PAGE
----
Head’s up! The Wicked + The Divine #3 is full of angsty teen gods ready to rip each other apart.
Twitter champions Kieron Gillen and Jamie McKelvie released the third installment to their cryptic creation entitled The Wicked + The Divine. The series is published by Image Comics and also includes the talents of Matt Wilson on the art. For those following the story, we left Laura, the naive superfan of pop deities, in an abandoned train station. She, along with a crowd of fans are waiting for a performance from The Morrigan. Instead, some shirtless vampire held Morrigan’s severed head high over the crowd, and proclaimed to be the new king of the underground.
The Wicked + The Divine #3 picks up right where we left off, with the dripping head of The Morrigan. McKelvie gives us a close-up of the head staring blankly at her gathered audience. To perpetuate the confusion the shirtless vampire in the leather jacket commands the head to speak. Turns out this guys is Baphomet, another one of the teen gods, and his schtick is shock and awe…ful comedy. He also can control illusions, and the reader learns abruptly that the head is merely a trick. What gives it away? It would be The Morrigan entering the train station amidst a cloud of crows. She confronts Baphomet, and the two argue over the trickery he’s pulled. One more bit of confusion, she isn’t calling herself Morrigan now, and she doesn’t look a thing like the severed head. She is Badb, the crow-like war goddess from Irish mythology. Both Badb and Baphomet flex their magical muscles in a show of power that looks more like a pissing contest. The tension is finally broke by Laura, who picks up the fake head of Morrigan, and begins quoting Shakespeare. This strikes at the core of Badb, and after a couple relieving breaths, transforms back into the Morrigan, trading her fiery red hair for the jet black locks as on the severed head.
The reprieve is short, and Baphomet and Morrigan continue their shouting match. What follows is another interesting series of dark panels like in the previous issue. Mckelvie and Wilson explore another mostly black panel that shows Laura becoming engulfed in a hairy black abyss (also known as your mom). From here, she falls effortlessly through two dark pages of death contemplation. The panel is ripped open by a rubber bullet, fired from one of the officers that have come to break up the party. The shot catches Baphomet between the shoulders, which sends him further in a rage. With a quick snap of his fingers, the officer that fired upon the god becomes consumed by flames. Another officer manages to quell the flame, but the victim doesn’t show any signs of live. Before anyone can call the time of death, a female skinhead with crow tattoos calling herself Gentle Annie interrupts. She approaches the dead officer, and with a mere swipe of her finger, she manages to breathe life back into the perished policeman. As she walks away, one of the officers tries to stop her, but in an ongoing plot to confuse the hell out of the viewers, Annie proclaims that she doesn’t want to hurt anyone, but with a quick change between panels, Annie becomes Badb, and Badb reminds them that she’d love to hurt them. She escapes into a dark tunnel, and is closely pursued by Laura, who manages to catch up with her (as The Morrigan) somewhere in the darkness of the tunnel. Laura asks her to help her catch Baphomet, because he must be the real person who made the judge’s head explode (did you forget that’s what this was really about? Yea…so did I). Morrigan surprisingly says that Baphomet has an alibi. He and Morrigan were lovemaking at the time, and that he couldn’t have possibly done it. With that, Morrigan disappears, and Laura gets arrested by an approaching officer.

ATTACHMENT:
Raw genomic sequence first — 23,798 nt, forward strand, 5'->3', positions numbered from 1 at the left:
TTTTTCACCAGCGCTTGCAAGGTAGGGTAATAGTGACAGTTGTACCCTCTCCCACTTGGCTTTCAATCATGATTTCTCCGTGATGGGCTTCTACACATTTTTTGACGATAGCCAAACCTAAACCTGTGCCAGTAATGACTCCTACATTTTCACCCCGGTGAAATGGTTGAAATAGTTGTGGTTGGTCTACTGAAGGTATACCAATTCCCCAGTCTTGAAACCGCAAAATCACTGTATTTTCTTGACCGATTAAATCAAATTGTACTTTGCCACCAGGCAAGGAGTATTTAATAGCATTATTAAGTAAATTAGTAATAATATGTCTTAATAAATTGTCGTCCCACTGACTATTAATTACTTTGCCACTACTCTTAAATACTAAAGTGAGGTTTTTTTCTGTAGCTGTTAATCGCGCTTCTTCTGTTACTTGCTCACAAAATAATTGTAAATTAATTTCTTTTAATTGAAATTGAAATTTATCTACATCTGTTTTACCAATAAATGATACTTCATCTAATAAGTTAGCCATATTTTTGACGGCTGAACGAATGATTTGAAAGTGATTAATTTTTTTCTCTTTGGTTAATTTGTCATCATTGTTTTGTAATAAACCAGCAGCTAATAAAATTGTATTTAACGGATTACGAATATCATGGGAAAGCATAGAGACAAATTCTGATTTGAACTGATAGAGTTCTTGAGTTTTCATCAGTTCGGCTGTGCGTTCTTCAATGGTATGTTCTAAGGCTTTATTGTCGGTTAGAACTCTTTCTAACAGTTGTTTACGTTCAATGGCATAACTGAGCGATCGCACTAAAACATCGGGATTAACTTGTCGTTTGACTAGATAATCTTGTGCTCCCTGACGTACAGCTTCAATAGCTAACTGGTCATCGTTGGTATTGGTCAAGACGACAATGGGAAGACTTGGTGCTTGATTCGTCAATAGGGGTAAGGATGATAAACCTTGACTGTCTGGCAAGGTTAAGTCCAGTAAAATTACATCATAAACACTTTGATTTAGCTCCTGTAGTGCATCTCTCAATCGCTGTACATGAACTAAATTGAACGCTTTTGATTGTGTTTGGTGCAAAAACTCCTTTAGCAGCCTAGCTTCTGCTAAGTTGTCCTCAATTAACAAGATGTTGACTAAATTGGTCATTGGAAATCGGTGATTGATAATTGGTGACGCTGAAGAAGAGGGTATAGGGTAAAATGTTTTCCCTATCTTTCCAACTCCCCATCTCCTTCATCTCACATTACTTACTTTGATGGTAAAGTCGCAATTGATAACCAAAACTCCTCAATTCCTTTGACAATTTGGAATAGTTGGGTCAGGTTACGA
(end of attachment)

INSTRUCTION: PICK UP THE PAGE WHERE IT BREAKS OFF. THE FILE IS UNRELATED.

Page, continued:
Gillen reminds us that Laura is a teenager by showing the resulting altercation between her and her parents. What I liked about this interaction was that the reader doesn’t actually hear what is being said, or rather, screamed. McKelvie illustrates a series of very expressive panels, showing Laura yelling at the top of her lungs, but instead of cursing, Gillen gives us her retrospective on the matter. She admits that she is saying things she doesn’t mean, and she wishes her parents were more strict? Not really sure, but the page ends with Laura stomping up the stairs and saying she wants out.
Through one of the signature The Wicked + The Divine ring of symbol page, the story picks back up with Laura meeting her frienemy Cassandra at a coffee shop. The pair are seen video chatting with the imprisoned Lucifer, and going through their list of suspects. I fear my knowledge of world theology is limited, and a lot of the names zoom past without a notion of who they are. Hopefully Gillen will continue to provide ample context information when the names are relevant. After going through a list of suspects, the trio decide that Baal is their main lead. He was the angry black guy being interviewed at the beginning of issue two, and if you don’t remember him, you’re in luck. He’s overheard their entire conversation, and the book closes with him shouting at Laura and Cassandra about how if they want to talk behind his back, make sure they are not in his face.
The Wicked +The Divine #3 continues to be one of the more confusing stories I’ve read. Like I said before, maybe not knowing a lot of these names is proving to be a disadvantage, but I can’t imagine that most people know who Baal or Baphomet are. The confusing premise doesn’t detract from the beautiful pages McKelvie and Wilson are creating. The contrast of vibrant neon colors against the very dark backgrounds results in an aesthetically dynamic page. It could take the whole series before the reader can truly appreciate the web that Gillen has woven, and I plan on sticking it out until the end just to be sure.